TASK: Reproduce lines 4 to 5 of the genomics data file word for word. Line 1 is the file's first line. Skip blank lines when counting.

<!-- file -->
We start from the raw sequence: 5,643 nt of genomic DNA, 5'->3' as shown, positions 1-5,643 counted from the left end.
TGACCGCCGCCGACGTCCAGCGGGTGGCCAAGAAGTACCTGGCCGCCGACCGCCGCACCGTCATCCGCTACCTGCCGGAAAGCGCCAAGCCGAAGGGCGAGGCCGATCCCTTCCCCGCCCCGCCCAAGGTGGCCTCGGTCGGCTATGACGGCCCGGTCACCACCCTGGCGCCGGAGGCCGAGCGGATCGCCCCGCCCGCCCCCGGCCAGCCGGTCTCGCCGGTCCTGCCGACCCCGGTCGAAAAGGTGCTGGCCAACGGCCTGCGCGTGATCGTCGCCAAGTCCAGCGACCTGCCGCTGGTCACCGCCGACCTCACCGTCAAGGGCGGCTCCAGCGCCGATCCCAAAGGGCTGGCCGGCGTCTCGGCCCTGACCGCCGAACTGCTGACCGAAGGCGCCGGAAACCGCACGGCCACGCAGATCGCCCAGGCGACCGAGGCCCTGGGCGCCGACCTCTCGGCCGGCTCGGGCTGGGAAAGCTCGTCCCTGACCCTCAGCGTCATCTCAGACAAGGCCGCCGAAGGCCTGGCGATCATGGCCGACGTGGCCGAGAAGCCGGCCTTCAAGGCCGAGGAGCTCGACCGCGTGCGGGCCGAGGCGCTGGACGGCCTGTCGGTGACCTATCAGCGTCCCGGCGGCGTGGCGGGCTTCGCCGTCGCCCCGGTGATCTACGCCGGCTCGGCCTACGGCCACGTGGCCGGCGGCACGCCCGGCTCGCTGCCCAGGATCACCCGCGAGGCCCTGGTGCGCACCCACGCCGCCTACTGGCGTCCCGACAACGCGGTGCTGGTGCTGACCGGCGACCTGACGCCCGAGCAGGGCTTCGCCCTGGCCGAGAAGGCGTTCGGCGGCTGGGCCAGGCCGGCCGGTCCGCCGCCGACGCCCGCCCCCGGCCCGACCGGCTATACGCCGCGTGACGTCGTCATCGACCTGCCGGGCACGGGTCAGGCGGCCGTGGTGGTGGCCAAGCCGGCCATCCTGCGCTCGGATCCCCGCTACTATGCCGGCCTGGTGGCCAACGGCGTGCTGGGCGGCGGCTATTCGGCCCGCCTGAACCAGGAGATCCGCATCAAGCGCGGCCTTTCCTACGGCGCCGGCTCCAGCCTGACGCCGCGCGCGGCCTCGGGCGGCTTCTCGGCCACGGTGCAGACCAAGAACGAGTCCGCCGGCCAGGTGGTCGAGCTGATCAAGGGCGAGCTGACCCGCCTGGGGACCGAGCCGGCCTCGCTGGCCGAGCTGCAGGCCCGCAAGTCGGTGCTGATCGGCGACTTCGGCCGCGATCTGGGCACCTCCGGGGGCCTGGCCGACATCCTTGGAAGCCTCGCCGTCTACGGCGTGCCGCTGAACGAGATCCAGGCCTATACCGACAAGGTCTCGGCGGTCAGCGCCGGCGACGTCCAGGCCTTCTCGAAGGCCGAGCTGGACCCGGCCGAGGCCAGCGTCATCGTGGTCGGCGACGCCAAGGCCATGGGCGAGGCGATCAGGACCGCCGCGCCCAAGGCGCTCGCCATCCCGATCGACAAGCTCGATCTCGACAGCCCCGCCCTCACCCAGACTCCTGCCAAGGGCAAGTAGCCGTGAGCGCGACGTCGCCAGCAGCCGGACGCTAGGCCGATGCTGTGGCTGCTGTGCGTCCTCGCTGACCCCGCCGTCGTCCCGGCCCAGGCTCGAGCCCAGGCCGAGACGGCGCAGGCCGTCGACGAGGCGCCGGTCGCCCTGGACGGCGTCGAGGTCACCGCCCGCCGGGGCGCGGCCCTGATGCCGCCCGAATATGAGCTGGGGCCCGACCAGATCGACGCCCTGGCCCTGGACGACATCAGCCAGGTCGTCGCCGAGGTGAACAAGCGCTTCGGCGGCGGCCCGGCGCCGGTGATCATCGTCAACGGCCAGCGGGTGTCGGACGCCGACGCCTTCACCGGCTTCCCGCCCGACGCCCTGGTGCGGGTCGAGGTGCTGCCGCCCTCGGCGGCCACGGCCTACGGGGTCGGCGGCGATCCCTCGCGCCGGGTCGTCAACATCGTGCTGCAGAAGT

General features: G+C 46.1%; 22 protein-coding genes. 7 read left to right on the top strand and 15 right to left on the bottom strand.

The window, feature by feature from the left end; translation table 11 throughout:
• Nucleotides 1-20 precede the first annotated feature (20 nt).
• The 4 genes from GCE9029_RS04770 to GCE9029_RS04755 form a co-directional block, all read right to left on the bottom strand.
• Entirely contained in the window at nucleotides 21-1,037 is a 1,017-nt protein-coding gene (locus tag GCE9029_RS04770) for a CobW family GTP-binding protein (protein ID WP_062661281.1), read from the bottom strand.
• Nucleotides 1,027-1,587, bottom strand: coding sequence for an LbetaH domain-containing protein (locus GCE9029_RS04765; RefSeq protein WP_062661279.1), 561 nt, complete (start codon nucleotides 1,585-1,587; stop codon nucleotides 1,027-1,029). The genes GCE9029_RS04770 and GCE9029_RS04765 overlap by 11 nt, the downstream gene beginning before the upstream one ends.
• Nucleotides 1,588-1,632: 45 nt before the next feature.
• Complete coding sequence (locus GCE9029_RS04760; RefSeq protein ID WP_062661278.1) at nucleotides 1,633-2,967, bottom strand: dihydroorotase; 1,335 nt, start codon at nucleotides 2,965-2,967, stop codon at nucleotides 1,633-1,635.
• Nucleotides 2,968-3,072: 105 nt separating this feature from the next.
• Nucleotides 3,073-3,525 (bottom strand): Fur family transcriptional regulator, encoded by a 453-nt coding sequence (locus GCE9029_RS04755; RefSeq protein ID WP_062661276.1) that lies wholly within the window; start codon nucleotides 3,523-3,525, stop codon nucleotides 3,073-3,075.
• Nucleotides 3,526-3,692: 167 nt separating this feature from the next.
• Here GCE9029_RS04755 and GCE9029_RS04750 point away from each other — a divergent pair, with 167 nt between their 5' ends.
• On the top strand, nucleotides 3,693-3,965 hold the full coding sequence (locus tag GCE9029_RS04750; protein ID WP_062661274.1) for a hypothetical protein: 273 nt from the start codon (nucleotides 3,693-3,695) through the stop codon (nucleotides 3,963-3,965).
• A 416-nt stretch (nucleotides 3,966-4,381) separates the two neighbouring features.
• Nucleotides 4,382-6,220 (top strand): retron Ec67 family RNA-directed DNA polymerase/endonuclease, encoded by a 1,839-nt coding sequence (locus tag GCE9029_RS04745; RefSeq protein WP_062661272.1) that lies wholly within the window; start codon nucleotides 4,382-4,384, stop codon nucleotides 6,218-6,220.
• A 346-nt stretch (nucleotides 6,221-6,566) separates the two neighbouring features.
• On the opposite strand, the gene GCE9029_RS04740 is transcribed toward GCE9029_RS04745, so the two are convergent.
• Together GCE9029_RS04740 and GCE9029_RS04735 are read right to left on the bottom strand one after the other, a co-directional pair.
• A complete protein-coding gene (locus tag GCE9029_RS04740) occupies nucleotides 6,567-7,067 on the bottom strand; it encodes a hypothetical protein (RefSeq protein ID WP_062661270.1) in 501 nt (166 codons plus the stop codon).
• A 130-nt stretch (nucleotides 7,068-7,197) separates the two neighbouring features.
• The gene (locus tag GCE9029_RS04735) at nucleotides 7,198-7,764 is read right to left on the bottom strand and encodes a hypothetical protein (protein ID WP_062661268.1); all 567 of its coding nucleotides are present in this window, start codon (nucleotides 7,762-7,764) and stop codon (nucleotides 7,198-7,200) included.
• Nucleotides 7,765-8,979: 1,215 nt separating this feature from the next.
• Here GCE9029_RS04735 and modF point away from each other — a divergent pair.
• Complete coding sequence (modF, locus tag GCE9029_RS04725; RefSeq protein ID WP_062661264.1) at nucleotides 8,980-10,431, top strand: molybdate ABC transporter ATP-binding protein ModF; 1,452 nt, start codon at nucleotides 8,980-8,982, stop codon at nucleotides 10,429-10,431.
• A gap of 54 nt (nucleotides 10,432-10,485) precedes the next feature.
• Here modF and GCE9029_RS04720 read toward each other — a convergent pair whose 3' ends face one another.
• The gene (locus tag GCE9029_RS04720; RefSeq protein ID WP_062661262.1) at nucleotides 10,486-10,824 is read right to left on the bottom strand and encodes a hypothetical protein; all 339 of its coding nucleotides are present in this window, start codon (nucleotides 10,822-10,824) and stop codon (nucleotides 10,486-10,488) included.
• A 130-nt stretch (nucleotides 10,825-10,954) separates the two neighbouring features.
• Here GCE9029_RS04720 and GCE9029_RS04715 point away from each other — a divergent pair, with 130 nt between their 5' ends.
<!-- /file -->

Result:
The window, feature by feature from the left end; translation table 11 throughout:
• Nucleotides 1-20 precede the first annotated feature (20 nt).